Advertisement

A Protégé Plug-In for Ontology Extraction from Text Based on Linguistic Analysis

  • Paul Buitelaar
  • Daniel Olejnik
  • Michael Sintek
Part of the Lecture Notes in Computer Science book series (LNCS, volume 3053)

Abstract

In this paper we describe a plug-in (OntoLT) for the widely used Protégé ontology development tool that supports the interactive extraction and/or extension of ontologies from text. The OntoLT approach provides an environment for the integration of linguistic analysis in ontology engineering through the definition of mapping rules that map linguistic entities in annotated text collections to concept and attribute candidates (i.e. Protégé classes and slots). The paper ex-plains this approach in more detail and discusses some initial experiments on deriving a shallow ontology for the neurology domain from a corresponding collection of neurological scientific abstracts.

Keywords

Direct Object Mapping Rule Linguistic Analysis Prepositional Phrase Ontology Engineering 
These keywords were added by machine and not by the authors. This process is experimental and the keywords may be updated as the learning algorithm improves.

Preview

Unable to display preview. Download preview PDF.

Unable to display preview. Download preview PDF.

References

  1. Agirre, E., Ansa, O., Martinez, D., Hvy, E.: Enriching WordNet concepts with topic signatures. In: Proceedings NAACL WordNet Workshop (2001)Google Scholar
  2. Brants, T.: TnT - A Statistical Part-of-Speech Tagger. In: Proceedings of 6th ANLP Conference, Seattle (2000)Google Scholar
  3. Buitelaar, P.: A Multi-Layered, XML-Based Approach to the Integration of Linguistic and Semantic Annotations. In: Proceedings of EACL 2003 Workshop on Language Technology and the Semantic Web (NLPXML 2003), Budapest, Hungary (April 2003)Google Scholar
  4. Buitelaar, P., Declerck, T.: Linguistic Annotation for the Semantic Web. In: Handschuh, S., Staab, S. (eds.) Annotation for the Semantic Web, IOS Press, Amsterdam (2003)Google Scholar
  5. Buitelaar, P., Olejnik, D., Sintek, M.: OntoLT: A Protégé Plug-In for Ontology Extraction from Text. In: Fensel, D., Sycara, K., Mylopoulos, J. (eds.) ISWC 2003. LNCS, vol. 2870, Springer, Heidelberg (2003)Google Scholar
  6. Buitelaar, P., Steffen, D., Volk, M., Widdows, D., Sacaleanu, B., Vintar, Š., Peters, S., Uszko-reit, H.: Evaluation Resources for Concept-based Cross-Lingual Information Retrieval in the Medical Domain. In: Proceedings of LREC 2004 (2004)Google Scholar
  7. Declerck, T.: A set of tools for integrating linguistic and non-linguistic information. In: Proceedings of the SAAKM workshop at ECAI, Lyon (2002)Google Scholar
  8. Deitel, A., Faron, C., Dieng, R.: Learning Ontologies from RDF Annotations. In: Proceedings of the IJCAI Workshop on Ontology Learning, Seattle, Washington (2001)Google Scholar
  9. Faure, D., Nédellec, C., Rouveirol, C.: Acquisition of Semantic Knowledge using Machine learning methods: The System ASIUM. Technical report number ICS-TR-88-16 (1998)Google Scholar
  10. Finn, A., Kushmerick, N.: Active Learning Strategies for Information Extraction. In: Proceed-ings of the ECML/PKDD Workshop on Adaptive Text Extraction and Mining (ATEM), Cavtat-Dubrovnik, Croatia, September 22 (2003)Google Scholar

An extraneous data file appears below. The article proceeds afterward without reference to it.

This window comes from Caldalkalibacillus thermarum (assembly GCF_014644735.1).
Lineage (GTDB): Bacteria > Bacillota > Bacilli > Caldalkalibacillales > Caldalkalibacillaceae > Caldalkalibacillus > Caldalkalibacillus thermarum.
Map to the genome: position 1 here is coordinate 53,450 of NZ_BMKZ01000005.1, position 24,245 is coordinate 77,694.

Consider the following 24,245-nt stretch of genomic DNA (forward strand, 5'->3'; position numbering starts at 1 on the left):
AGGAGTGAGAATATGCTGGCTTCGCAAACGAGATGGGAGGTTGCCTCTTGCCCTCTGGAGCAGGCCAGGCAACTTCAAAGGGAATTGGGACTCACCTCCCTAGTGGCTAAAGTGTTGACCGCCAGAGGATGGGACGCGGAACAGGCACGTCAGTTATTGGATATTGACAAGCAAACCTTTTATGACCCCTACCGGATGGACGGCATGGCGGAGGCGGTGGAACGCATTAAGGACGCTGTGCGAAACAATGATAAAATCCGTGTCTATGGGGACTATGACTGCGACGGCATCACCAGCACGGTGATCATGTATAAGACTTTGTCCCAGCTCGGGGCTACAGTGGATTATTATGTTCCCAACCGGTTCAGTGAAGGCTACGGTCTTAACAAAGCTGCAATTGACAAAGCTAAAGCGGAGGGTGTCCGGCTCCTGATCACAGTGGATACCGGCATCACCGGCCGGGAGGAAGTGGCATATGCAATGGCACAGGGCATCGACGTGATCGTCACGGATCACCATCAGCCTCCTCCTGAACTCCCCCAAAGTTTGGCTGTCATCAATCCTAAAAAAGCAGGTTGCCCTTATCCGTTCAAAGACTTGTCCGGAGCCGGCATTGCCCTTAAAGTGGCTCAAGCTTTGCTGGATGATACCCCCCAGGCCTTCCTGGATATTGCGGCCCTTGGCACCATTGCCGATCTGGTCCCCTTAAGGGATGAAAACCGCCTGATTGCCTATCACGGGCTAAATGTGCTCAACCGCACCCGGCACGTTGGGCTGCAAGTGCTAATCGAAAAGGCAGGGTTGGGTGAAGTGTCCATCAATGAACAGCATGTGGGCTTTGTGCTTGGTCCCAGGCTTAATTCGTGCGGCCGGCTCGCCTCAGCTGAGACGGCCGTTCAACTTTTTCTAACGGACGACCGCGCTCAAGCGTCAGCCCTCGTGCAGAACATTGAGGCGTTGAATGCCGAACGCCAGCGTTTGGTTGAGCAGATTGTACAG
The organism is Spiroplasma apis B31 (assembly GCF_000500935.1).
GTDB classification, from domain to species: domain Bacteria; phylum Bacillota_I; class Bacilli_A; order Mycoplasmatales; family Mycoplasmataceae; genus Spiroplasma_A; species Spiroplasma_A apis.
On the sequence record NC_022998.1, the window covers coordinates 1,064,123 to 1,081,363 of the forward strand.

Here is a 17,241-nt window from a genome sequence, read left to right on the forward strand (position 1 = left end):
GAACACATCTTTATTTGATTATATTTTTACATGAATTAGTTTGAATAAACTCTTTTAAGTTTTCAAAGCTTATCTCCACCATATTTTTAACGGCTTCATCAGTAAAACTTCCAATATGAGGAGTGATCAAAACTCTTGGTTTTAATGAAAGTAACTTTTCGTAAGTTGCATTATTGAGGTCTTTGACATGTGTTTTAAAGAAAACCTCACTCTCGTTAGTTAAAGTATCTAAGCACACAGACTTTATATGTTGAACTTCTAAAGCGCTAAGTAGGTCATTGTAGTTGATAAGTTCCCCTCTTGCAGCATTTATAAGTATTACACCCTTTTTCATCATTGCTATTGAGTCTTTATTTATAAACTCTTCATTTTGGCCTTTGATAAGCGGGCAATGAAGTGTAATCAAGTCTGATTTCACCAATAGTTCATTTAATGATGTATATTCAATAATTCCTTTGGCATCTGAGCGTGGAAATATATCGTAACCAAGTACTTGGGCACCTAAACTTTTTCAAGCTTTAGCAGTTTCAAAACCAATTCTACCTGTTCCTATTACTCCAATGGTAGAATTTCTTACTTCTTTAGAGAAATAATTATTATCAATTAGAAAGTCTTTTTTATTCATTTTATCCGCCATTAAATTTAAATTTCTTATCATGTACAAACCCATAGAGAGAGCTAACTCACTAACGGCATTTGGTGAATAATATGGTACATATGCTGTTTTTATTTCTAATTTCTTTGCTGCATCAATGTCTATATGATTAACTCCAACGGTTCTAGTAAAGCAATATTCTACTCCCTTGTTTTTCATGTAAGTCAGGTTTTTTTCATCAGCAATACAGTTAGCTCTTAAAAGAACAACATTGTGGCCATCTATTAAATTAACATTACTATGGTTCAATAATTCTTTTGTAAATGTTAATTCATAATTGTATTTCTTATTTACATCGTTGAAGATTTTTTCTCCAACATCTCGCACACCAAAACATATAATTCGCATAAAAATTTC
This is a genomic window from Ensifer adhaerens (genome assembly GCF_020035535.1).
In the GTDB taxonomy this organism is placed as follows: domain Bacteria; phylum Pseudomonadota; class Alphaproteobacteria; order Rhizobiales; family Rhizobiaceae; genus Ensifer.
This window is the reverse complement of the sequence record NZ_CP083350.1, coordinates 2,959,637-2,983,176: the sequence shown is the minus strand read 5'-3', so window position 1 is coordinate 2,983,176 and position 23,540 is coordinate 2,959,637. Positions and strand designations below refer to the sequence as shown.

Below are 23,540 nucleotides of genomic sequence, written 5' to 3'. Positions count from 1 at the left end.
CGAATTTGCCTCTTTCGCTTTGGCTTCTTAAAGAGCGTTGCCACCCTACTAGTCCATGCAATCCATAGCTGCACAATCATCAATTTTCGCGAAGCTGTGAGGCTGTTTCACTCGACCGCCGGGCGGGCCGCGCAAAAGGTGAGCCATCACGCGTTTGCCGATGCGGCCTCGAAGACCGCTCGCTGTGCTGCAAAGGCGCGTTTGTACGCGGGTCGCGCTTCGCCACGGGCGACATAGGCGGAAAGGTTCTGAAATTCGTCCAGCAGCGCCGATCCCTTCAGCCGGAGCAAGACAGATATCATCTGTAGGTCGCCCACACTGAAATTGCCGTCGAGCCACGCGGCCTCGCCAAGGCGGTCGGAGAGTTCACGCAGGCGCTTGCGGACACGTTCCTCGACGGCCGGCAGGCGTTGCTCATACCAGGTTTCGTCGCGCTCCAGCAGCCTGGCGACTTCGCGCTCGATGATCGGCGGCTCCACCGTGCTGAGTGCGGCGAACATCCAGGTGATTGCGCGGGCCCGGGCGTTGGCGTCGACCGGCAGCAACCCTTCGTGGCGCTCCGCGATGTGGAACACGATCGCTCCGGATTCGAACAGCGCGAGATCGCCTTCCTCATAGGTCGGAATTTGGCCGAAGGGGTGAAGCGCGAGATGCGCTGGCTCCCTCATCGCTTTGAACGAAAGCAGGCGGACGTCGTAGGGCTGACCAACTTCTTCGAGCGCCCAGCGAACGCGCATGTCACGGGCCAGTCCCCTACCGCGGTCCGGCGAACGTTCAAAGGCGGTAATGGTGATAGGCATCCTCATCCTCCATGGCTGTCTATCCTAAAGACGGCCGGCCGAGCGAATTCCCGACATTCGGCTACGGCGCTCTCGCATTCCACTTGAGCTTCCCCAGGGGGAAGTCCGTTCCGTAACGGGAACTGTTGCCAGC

11. Gomez-Perez, A., Manzano-Macho, D.: A Survey of Ontology Learning Methods and Tech-niques. Deliverable 1.5, OntoWeb Project (2003)Google Scholar
  12. Gruber, T.: Towards principles for the design of ontologies used for knowledge sharing. Int. Journal of Human and Computer Studies 43(5/6), 907–928 (1994)Google Scholar
  13. Maedche, A.: Ontology Learning for the Semantic Web. The Kluwer International Series in Engineering and Computer Science, vol. 665 (2003)Google Scholar
  14. Maedche, A., Staab, S.: Semi-automatic Engineering of Ontologies from Text. In: Ruhe, G., Bomarius, F. (eds.) SEKE 1999. LNCS, vol. 1756, Springer, Heidelberg (2000)Google Scholar
  15. Miller, G.A.: WordNet: A Lexical Database for English. Communications of the ACM 11 (1995)Google Scholar
  16. Navigli, R., Velardi, P., Gangemi, A.: Ontology Learning and its application to automated termi-nology translation. IEEE Intelligent Systems 18(1) (January/February 2003)Google Scholar
  17. Noy, N.F., Klein, M.: Ontology Evolution: Not the Same as Schema Evolution In: Knowl-edge and Information Systems (in press); Available as technical report SMI-2002-0926 (2002)Google Scholar
  18. Petitpierre, D., Russell, G.: MMORPH - The Multext Morphology Program. Multext deliv-erable report for the task 2.3.1, ISSCO, University of Geneva (1995)Google Scholar
  19. Skut, W., Brants, T.: A Maximum Entropy partial parser for unrestricted text. In: Proceedings of the 6th ACL Workshop on Very Large Corpora (WVLC), Montreal (1998)Google Scholar
  20. Suryanto, H., Compton, P.: Discovery of Ontologies from Knowledge Bases In: Proceedings of the First International Conference on Knowledge Capture, Victoria, BC, Canada (October 2001)Google Scholar
  21. Vossen, P.: EuroWordNet: a multilingual database for information retrieval. In: Proc. of the DELOS workshop on Cross-language Information Retrieval, Zürich, Switzerland, March 5-7 (1997)Google Scholar

Copyright information

© Springer-Verlag Berlin Heidelberg 2004

Authors and Affiliations

  • Paul Buitelaar
    • 1
  • Daniel Olejnik
    • 1
  • Michael Sintek
    • 2
  1. 1.DFKI GmbH, Language TechnologySaarbrueckenGermany
  2. 2.DFKI GmbH, Knowledge ManagementKaiserslauternGermany

Personalised recommendations